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Alaska SEPTEMBER 2023

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Alaska  Itinerary  2023

        Fly To Anchorage

        Native Museum

        Drive to Seward

        Wildlife refuge


        Boat trip  to Aialik Glacier kyaking

        Drive to Homer

        Seaplane to Brooks Falls in Katmai National Park

        Helicopter to Lake Clark National Park 

        Drive back to Anchorage

        Dog driving  on way to Denali view

        Fly to Fairbanks    

        Northern Lights

        Fly home




The wildlife of Alaska is both diverse and abundant. The Alaskan Peninsula provides an important habitat for fish, mammals, reptiles, and birds. At the top of the food chain are the bears. Alaska contains about 70% of the total North American brown bear population and the majority of the grizzly bears. as well as black bears and Kodiak bears. In winter, polar bears can be found in the Kuskokwim DeltaSt. Matthew Island, and at the southernmost portion of St. Lawrence Island. Other major mammals include moose and cariboubisonwolves and wolverinesfoxesotters and beavers. Fish species are extensive, including: salmongraylingschar, rainbow and lake trout, northern pike, halibutpollock, and burbot. The bird population consists of hundreds of species, including: bald eaglesowlsfalconsravensducksgeeseswans, and the passerines. Sea lions, seals, sea otters, and migratory whales are often found close to shore and in offshore waters. The Alaskan waters are home to two species of turtles, the leatherback sea turtle and the green sea turtle. Alaska has two species of frogs, the Columbia spotted frog and wood frog, plus two introduced species, the Pacific tree frog and the red-legged frog.[1] The only species of toad in Alaska is the western toad. There are over 3,000 recorded species of marine macroinvertebrates inhabiting the marine waters, the most common being the various species of shrimpcrablobster, and sponge.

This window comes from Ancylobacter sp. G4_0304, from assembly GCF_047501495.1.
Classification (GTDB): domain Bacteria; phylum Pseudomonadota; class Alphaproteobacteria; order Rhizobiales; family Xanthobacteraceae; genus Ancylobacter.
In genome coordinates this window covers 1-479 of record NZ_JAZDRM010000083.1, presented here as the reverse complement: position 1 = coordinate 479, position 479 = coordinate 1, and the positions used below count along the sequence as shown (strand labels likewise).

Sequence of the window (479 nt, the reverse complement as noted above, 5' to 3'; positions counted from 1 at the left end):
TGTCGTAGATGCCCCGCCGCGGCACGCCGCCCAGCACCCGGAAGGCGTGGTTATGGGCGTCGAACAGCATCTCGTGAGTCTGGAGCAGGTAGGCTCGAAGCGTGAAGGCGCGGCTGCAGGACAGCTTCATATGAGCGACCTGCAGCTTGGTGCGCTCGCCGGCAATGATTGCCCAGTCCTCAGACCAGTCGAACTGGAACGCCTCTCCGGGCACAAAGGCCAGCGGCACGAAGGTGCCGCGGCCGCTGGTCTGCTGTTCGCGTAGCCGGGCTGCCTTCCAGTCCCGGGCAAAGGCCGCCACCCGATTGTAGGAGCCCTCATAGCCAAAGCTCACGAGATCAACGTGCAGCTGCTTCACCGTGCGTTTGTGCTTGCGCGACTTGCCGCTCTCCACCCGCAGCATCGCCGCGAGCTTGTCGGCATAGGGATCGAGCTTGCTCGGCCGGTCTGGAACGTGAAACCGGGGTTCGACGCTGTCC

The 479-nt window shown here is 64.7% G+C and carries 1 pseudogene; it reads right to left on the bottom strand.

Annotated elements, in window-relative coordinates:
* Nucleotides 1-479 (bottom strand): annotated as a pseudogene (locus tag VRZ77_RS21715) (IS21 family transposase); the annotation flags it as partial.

Alaska Native Culture

The Alaska Native Heritage Center (ANHC) is a living cultural center located in Anchorage, Alaska that promotes active observance of Alaska Native culture and traditions. As the only statewide cultural and education center dedicated to celebrating all cultures and heritages, ANHC serves as a statewide resource for Alaska Natives from birth until Elder, and we support and celebrate Alaska Natives from all of Alaska’s Native cultures, including Iñupiaq, St. Lawrence Island Yupik, Athabascan, Eyak, Haida, Tsimshian, Tlingit, Unangax̂, Alutiiq/Sugpiaq, Yup’ik, and Cup’ik. 

Through permanent collections, life-sized village sites, and immersive educational programs, ANHC creates immersive experiences that promote understanding of our rich and diverse Cultures.